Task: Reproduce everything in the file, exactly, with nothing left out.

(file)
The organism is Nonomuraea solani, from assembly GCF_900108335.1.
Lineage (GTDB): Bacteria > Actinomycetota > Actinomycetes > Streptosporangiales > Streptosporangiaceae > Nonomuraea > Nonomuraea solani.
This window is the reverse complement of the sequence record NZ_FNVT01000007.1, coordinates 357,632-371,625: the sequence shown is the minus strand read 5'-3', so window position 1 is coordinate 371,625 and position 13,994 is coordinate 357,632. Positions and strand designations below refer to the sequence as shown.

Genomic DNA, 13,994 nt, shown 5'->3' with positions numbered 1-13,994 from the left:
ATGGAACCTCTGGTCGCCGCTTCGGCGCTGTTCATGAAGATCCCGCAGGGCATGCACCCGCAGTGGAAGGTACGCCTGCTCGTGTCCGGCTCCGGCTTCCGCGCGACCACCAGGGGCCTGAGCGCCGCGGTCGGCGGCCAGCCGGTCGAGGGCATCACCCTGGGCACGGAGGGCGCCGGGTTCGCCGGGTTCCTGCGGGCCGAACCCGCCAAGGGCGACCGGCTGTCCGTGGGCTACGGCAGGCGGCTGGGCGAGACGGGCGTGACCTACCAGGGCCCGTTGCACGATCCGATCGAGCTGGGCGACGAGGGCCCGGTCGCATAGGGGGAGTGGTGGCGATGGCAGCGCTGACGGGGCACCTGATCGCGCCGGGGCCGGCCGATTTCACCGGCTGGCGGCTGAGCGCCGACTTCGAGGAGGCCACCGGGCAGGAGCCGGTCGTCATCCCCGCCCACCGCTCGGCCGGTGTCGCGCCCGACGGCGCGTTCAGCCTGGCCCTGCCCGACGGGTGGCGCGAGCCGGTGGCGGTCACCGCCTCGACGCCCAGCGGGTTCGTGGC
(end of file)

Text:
The organism is Nonomuraea solani, from assembly GCF_900108335.1.
Lineage (GTDB): Bacteria > Actinomycetota > Actinomycetes > Streptosporangiales > Streptosporangiaceae > Nonomuraea > Nonomuraea solani.
This window is the reverse complement of the sequence record NZ_FNVT01000007.1, coordinates 357,632-371,625: the sequence shown is the minus strand read 5'-3', so window position 1 is coordinate 371,625 and position 13,994 is coordinate 357,632. Positions and strand designations below refer to the sequence as shown.

Genomic DNA, 13,994 nt, shown 5'->3' with positions numbered 1-13,994 from the left:
ATGGAACCTCTGGTCGCCGCTTCGGCGCTGTTCATGAAGATCCCGCAGGGCATGCACCCGCAGTGGAAGGTACGCCTGCTCGTGTCCGGCTCCGGCTTCCGCGCGACCACCAGGGGCCTGAGCGCCGCGGTCGGCGGCCAGCCGGTCGAGGGCATCACCCTGGGCACGGAGGGCGCCGGGTTCGCCGGGTTCCTGCGGGCCGAACCCGCCAAGGGCGACCGGCTGTCCGTGGGCTACGGCAGGCGGCTGGGCGAGACGGGCGTGACCTACCAGGGCCCGTTGCACGATCCGATCGAGCTGGGCGACGAGGGCCCGGTCGCATAGGGGGAGTGGTGGCGATGGCAGCGCTGACGGGGCACCTGATCGCGCCGGGGCCGGCCGATTTCACCGGCTGGCGGCTGAGCGCCGACTTCGAGGAGGCCACCGGGCAGGAGCCGGTCGTCATCCCCGCCCACCGCTCGGCCGGTGTCGCGCCCGACGGCGCGTTCAGCCTGGCCCTGCCCGACGGGTGGCGCGAGCCGGTGGCGGTCACCGCCTCGACGCCCAGCGGGTTCGTGGC